This site is intended for general consumers in the United States of America.

Important Note: This information is intended to provide an overview of knee replacement surgery and should be reviewed with your doctor. It does not include all of the information needed to determine eligibility for knee replacement or for the proper use and care of artificial knee replacements. Please consult your surgeon for more information. Additional information may also be obtained by calling the toll-free number or visiting the web site below. Individual results may vary. Your results will depend on your personal circumstances. How long a knee replacement will last varies from patient to patient. It depends on many factors, such as the patient's physical condition, activity level, and body weight and the surgical technique. Replacement joints are not as strong or durable as natural, healthy joints, and there is no guarantee that a prosthetic joint will last the rest of a patient's life. All knee replacements may need to be replaced at some point.

All content herein is protected by copyright, trademarks and other intellectual property rights, as applicable, owned by or licensed to Zimmer Biomet or its affiliates unless otherwise indicated, and must not be redistributed, duplicated or disclosed, in whole or in part, without the express written consent of Zimmer Biomet.

For additional information or to find a doctor near you, visit or call 1-800-447-5633.

This device is available only on the order of a physician.

1. Total Knee Replacement [Internet]. American Academy of Orthopaedic Surgeons; 2009 April [cited 2011 Nov 20]. Available from:




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What Risks Are Involved?

While there are no guarantees, the complication rate following knee replacement is low. Serious complications, such as infection, can occur in approximately 2.0% of patients.1 Major medical complications, such as heart attack or stroke, occur even less frequently. Each of the following reactions or complications can occur during and after surgery and may require medical attention (such as further surgery and/or implant removal):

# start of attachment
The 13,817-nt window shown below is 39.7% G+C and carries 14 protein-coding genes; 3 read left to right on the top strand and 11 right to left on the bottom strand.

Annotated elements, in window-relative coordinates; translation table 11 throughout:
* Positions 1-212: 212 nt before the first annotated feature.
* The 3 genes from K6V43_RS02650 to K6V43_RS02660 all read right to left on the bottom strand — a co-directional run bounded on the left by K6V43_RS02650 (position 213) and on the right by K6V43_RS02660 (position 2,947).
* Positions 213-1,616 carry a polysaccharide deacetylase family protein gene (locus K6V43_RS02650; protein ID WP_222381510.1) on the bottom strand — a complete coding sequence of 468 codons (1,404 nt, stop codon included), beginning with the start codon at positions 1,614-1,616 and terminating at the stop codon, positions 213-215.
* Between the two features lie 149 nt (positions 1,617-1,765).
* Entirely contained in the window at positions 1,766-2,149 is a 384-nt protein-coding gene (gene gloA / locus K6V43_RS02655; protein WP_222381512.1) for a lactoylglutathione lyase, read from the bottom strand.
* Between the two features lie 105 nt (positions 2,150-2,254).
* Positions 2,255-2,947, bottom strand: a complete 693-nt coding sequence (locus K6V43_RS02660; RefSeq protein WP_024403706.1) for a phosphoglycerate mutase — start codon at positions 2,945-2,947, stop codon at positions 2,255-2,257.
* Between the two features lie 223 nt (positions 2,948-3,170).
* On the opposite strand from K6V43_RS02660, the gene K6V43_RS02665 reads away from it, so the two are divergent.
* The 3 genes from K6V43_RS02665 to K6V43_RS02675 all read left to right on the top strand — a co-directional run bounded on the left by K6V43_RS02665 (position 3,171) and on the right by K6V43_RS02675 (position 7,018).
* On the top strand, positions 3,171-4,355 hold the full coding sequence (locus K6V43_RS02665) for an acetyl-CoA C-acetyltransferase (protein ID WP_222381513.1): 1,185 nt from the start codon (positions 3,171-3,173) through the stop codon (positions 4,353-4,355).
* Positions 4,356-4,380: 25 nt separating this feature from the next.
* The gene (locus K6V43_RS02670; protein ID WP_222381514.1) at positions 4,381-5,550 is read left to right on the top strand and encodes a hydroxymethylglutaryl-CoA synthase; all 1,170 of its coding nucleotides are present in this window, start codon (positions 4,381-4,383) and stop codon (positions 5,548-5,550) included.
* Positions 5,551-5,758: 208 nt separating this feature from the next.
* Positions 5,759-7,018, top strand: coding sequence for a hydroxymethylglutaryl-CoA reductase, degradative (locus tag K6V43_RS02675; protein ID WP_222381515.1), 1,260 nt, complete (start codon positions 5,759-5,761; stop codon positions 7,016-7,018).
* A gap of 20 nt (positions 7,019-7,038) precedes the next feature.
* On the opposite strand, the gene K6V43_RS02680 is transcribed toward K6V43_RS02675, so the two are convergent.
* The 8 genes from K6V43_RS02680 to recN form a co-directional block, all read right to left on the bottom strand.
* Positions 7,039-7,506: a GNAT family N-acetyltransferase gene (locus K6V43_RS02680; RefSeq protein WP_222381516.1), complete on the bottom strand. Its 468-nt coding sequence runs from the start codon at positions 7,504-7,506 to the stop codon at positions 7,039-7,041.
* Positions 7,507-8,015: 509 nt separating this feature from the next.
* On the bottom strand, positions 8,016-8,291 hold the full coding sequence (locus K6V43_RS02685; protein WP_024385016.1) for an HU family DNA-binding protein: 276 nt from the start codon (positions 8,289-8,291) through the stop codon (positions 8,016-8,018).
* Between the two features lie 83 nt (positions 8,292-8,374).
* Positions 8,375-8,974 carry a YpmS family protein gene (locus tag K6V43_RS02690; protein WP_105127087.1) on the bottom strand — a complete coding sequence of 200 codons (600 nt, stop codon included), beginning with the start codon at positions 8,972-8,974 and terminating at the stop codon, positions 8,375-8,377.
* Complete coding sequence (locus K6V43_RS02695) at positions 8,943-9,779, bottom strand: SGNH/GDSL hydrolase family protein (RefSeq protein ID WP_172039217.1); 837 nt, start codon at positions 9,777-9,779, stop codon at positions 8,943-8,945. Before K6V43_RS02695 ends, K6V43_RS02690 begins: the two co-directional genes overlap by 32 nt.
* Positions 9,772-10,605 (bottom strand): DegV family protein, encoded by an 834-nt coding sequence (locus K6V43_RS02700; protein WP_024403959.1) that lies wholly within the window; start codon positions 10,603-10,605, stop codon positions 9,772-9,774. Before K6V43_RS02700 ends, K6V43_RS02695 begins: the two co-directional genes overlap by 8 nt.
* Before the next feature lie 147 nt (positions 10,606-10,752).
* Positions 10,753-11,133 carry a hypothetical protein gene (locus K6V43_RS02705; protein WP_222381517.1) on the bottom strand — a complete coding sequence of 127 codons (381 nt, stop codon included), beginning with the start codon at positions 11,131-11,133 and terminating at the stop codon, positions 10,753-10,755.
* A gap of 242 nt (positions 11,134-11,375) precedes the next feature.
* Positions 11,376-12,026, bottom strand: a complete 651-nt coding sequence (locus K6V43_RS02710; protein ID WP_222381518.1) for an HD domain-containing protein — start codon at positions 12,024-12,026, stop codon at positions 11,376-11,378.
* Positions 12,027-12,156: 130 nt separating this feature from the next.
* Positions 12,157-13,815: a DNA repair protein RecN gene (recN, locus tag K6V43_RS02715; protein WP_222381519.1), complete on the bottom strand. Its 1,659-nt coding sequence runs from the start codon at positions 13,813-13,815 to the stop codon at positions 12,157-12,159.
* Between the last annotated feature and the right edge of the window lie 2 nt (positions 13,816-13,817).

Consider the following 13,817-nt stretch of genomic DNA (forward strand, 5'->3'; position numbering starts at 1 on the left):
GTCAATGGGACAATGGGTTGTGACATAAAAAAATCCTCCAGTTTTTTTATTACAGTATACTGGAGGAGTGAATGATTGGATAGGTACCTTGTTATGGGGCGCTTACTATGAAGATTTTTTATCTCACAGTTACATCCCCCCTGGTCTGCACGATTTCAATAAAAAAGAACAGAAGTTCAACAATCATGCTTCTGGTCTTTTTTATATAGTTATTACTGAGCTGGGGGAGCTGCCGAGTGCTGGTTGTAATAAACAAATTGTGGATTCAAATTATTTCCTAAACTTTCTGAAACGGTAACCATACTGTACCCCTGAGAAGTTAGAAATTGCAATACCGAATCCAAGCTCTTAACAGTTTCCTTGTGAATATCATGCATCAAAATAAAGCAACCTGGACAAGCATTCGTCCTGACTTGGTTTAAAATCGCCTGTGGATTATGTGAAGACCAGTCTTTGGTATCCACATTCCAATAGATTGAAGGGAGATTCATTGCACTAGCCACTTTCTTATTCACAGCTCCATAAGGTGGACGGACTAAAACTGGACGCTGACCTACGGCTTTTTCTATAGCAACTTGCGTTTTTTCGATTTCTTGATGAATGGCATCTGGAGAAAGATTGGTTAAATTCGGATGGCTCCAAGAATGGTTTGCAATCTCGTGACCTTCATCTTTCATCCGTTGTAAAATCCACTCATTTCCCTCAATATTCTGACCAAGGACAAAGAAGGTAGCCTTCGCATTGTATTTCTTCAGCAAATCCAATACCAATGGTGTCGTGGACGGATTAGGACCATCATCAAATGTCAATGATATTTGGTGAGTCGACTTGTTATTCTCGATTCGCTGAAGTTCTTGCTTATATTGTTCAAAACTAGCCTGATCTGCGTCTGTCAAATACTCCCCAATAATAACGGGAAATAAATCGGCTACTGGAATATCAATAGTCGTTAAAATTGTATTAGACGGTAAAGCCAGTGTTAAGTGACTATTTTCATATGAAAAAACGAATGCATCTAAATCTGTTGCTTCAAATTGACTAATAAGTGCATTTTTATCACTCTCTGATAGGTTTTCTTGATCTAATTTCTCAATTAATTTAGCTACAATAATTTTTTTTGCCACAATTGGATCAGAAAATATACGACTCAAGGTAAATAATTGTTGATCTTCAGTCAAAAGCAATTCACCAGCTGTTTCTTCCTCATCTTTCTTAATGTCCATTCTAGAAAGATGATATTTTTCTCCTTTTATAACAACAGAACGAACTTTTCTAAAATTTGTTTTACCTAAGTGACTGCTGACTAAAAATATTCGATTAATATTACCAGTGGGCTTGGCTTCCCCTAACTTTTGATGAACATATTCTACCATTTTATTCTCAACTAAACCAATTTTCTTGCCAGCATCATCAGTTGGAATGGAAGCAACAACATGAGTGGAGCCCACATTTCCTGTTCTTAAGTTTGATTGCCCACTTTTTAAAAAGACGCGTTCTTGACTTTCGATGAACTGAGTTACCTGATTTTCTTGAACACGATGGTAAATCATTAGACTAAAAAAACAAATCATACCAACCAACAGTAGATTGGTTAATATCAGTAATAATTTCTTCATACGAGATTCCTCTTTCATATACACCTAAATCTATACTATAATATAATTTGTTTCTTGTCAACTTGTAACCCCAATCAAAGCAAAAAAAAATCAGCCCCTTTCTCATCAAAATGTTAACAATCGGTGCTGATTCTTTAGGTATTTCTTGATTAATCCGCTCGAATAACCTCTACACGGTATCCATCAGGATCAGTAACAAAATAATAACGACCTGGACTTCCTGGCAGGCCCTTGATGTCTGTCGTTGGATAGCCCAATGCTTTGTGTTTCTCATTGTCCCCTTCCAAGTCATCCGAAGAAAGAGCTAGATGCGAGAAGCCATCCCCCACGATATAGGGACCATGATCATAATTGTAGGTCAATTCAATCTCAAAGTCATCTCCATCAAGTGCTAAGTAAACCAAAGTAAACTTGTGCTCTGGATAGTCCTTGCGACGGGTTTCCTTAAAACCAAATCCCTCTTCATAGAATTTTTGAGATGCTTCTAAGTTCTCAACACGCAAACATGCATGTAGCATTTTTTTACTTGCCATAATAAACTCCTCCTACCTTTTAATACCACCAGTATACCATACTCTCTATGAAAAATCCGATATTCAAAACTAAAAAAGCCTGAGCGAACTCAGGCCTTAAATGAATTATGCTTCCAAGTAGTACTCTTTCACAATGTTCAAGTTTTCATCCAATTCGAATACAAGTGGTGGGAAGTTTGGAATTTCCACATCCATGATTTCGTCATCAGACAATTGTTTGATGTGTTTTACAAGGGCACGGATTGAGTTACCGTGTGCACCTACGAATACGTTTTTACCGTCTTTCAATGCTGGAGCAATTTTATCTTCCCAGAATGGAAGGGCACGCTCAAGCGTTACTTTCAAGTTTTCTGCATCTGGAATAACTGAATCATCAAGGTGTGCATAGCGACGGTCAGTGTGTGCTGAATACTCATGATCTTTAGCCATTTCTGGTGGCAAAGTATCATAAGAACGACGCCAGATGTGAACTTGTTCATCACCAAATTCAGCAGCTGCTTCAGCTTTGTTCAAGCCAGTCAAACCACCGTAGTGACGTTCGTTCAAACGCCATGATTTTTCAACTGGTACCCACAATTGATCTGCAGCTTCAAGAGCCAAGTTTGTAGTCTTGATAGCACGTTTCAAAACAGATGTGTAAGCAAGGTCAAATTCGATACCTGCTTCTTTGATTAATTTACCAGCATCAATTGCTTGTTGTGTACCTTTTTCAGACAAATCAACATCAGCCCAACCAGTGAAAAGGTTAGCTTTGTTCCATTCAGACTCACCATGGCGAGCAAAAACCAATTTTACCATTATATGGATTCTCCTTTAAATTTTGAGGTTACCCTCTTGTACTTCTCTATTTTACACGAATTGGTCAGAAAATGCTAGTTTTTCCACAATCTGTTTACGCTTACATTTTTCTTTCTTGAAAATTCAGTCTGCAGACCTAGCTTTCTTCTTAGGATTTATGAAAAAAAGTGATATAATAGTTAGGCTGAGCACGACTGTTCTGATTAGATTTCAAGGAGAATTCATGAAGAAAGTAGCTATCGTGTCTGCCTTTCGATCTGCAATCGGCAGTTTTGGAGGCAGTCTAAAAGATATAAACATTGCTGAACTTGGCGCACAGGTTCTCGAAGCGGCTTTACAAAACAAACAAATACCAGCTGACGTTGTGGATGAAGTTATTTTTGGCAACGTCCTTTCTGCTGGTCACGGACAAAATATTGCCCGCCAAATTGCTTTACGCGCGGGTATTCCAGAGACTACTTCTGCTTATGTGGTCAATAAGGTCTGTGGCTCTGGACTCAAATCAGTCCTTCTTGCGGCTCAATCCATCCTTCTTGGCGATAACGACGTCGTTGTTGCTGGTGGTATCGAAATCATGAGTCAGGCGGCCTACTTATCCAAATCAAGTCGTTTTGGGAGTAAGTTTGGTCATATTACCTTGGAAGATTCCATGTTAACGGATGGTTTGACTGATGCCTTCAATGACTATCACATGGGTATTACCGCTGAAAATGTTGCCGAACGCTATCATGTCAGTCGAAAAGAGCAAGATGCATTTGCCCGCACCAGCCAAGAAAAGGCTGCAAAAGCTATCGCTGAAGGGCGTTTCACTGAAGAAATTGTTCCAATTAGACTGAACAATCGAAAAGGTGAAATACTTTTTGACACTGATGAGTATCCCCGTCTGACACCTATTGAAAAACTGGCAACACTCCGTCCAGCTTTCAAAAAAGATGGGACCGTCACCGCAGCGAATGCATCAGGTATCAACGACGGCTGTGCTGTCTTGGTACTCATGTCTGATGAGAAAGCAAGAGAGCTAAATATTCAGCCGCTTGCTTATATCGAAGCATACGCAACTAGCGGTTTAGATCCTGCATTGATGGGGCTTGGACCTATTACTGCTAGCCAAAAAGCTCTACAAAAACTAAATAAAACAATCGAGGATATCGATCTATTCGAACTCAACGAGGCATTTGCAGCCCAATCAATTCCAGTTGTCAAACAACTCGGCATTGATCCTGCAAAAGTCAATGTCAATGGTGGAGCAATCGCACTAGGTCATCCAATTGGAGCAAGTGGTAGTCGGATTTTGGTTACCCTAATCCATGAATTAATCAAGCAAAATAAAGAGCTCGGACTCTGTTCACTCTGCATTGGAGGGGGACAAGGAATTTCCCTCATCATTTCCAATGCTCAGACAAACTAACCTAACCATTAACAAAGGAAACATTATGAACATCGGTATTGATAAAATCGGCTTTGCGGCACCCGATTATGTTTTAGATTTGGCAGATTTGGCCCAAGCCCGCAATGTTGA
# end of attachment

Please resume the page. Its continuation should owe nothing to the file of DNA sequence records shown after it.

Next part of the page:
• Blood clots
  • Bleeding
  • Slow wound healing
  • Infection
  • Allergic reaction to the knee implant components
  • Blood vessel damage
  • Nerve damage
  • Stiffness
  • Poor range of motion
  • Swelling and joint pain
  • Knee instability and/or dislocation
  • Loosening or fracture of the knee implant components
  • Bone fracture or break during surgery
  • Leg length discrepancy

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A Glimpse of Nancy Lopez's Journey Through Joint Pain

"Zimmer Biomet changed my life."

Nancy Lopez
Zimmer Biomet
Knee Implant recipient and paid endorser


The thought of never swinging a golf club again was unbearable for Nancy Lopez, a 48-time LPGA winning golfer. But that’s the tricky thing about pain... it can begin very mildly and progress over time until the mere act of standing is unbearable. 

Nancy Lopez hadn’t given up golf, but arthritic pain in her knees dampened her ability to play like she wanted. After 20 years of various treatments, Nancy could only stand for about 10 minutes before needing to sit. Getting all too comfortable with her couch, she was increasingly unable to perform the activities of daily living.

Like many people with chronic pain, Nancy began to experience discomfort in other areas of her body as well. This is called referred pain. By overcompensating for the pain in her knees, other areas of her body started to hurt. “It was horrible. Everything hurt,” Nancy said. “When I woke up, I had to mentally prepare myself for the pain. I felt like I was 100 years old.”

Nancy decided something had to be done. Under her doctor’s guidance, she began her treatment journey with less invasive options like medication, injections, and even stem cell treatments. While they provided short-term relief, Nancy eventually decided she needed to seek out other options.

She interviewed two orthopedic surgeons and chose one that best met her needs. After discussing her history of pain, Nancy and her doctor decided that a total knee replacement might provide the relief she was seeking.

In Nancy’s case, they were right. She was so pleased with the outcome of her first knee surgery that, right away, she knew she wanted the other knee done too. A year later, per her surgeon’s guidance, Nancy received her second total knee replacement.

Today, Nancy is back swinging her golf clubs, now with her grandchildren in tow. “Life is amazing,” Nancy said. “To not hurt anymore is just fantastic! I look forward to the rest of my life.”

If you have knee pain, talk to your surgeon to determine if surgery is right for you, and the risks of knee replacement surgery, including (but not limited to) infection, loosening, wear, bone or implant breakage, and pain, any of which may require additional surgery.

"I can swing a golf club again!"